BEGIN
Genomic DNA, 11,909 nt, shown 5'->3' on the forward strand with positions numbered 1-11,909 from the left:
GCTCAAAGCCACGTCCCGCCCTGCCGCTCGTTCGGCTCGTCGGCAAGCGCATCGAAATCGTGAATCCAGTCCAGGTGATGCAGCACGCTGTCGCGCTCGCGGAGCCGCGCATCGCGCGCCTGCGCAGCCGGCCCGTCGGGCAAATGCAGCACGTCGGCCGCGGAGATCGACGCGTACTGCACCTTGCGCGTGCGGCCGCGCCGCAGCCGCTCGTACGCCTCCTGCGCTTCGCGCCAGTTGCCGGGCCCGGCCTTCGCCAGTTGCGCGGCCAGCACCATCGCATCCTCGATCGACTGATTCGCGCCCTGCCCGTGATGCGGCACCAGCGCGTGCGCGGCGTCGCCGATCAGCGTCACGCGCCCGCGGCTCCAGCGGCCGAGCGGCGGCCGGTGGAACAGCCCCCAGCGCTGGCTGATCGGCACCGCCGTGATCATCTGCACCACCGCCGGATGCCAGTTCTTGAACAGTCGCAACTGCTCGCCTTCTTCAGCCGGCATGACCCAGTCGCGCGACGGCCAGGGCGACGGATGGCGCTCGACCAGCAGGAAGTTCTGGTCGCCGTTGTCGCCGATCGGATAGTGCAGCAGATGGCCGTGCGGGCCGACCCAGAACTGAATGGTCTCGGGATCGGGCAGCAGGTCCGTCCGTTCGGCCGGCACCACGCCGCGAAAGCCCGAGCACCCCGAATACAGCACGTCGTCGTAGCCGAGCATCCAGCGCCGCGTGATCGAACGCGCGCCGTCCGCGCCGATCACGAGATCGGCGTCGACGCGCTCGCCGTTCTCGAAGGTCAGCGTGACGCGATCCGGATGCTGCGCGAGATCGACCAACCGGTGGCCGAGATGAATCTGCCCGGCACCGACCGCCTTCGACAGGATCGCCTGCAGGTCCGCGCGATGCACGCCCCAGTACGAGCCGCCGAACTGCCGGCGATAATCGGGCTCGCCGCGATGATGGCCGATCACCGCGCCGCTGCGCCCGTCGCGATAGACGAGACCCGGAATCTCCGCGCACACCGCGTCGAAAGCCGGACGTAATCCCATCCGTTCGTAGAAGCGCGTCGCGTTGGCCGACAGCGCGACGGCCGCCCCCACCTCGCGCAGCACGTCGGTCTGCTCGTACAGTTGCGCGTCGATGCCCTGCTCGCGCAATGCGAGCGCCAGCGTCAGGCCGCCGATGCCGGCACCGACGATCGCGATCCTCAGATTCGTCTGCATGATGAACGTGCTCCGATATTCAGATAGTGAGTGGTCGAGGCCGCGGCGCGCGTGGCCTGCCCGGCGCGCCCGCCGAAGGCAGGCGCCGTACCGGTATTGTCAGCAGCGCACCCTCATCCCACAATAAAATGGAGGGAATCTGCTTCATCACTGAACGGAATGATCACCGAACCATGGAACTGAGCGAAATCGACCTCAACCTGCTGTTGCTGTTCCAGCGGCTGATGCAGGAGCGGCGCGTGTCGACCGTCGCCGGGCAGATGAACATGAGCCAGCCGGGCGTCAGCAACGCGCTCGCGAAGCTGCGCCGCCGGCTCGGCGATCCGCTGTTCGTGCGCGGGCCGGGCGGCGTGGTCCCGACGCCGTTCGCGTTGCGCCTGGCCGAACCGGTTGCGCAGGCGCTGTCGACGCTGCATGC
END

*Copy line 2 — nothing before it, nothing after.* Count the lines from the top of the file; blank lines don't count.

GCTCAAAGCCACGTCCCGCCCTGCCGCTCGTTCGGCTCGTCGGCAAGCGCATCGAAATCGTGAATCCAGTCCAGGTGATGCAGCACGCTGTCGCGCTCGCGGAGCCGCGCATCGCGCGCCTGCGCAGCCGGCCCGTCGGGCAAATGCAGCACGTCGGCCGCGGAGATCGACGCGTACTGCACCTTGCGCGTGCGGCCGCGCCGCAGCCGCTCGTACGCCTCCTGCGCTTCGCGCCAGTTGCCGGGCCCGGCCTTCGCCAGTTGCGCGGCCAGCACCATCGCATCCTCGATCGACTGATTCGCGCCCTGCCCGTGATGCGGCACCAGCGCGTGCGCGGCGTCGCCGATCAGCGTCACGCGCCCGCGGCTCCAGCGGCCGAGCGGCGGCCGGTGGAACAGCCCCCAGCGCTGGCTGATCGGCACCGCCGTGATCATCTGCACCACCGCCGGATGCCAGTTCTTGAACAGTCGCAACTGCTCGCCTTCTTCAGCCGGCATGACCCAGTCGCGCGACGGCCAGGGCGACGGATGGCGCTCGACCAGCAGGAAGTTCTGGTCGCCGTTGTCGCCGATCGGATAGTGCAGCAGATGGCCGTGCGGGCCGACCCAGAACTGAATGGTCTCGGGATCGGGCAGCAGGTCCGTCCGTTCGGCCGGCACCACGCCGCGAAAGCCCGAGCACCCCGAATACAGCACGTCGTCGTAGCCGAGCATCCAGCGCCGCGTGATCGAACGCGCGCCGTCCGCGCCGATCACGAGATCGGCGTCGACGCGCTCGCCGTTCTCGAAGGTCAGCGTGACGCGATCCGGATGCTGCGCGAGATCGACCAACCGGTGGCCGAGATGAATCTGCCCGGCACCGACCGCCTTCGACAGGATCGCCTGCAGGTCCGCGCGATGCACGCCCCAGTACGAGCCGCCGAACTGCCGGCGATAATCGGGCTCGCCGCGATGATGGCCGATCACCGCGCCGCTGCGCCCGTCGCGATAGACGAGACCCGGAATCTCCGCGCACACCGCGTCGAAAGCCGGACGTAATCCCATCCGTTCGTAGAAGCGCGTCGCGTTGGCCGACAGCGCGACGGCCGCCCCCACCTCGCGCAGCACGTCGGTCTGCTCGTACAGTTGCGCGTCGATGCCCTGCTCGCGCAATGCGAGCGCCAGCGTCAGGCCGCCGATGCCGGCACCGACGATCGCGATCCTCAGATTCGTCTGCATGATGAACGTGCTCCGATATTCAGATAGTGAGTGGTCGAGGCCGCGGCGCGCGTGGCCTGCCCGGCGCGCCCGCCGAAGGCAGGCGCCGTACCGGTATTGTCAGCAGCGCACCCTCATCCCACAATAAAATGGAGGGAATCTGCTTCATCACTGAACGGAATGATCACCGAACCATGGAACTGAGCGAAATCGACCTCAACCTGCTGTTGCTGTTCCAGCGGCTGATGCAGGAGCGGCGCGTGTCGACCGTCGCCGGGCAGATGAACATGAGCCAGCCGGGCGTCAGCAACGCGCTCGCGAAGCTGCGCCGCCGGCTCGGCGATCCGCTGTTCGTGCGCGGGCCGGGCGGCGTGGTCCCGACGCCGTTCGCGTTGCGCCTGGCCGAACCGGTTGCGCAGGCGCTGTCGACGCTGCATGC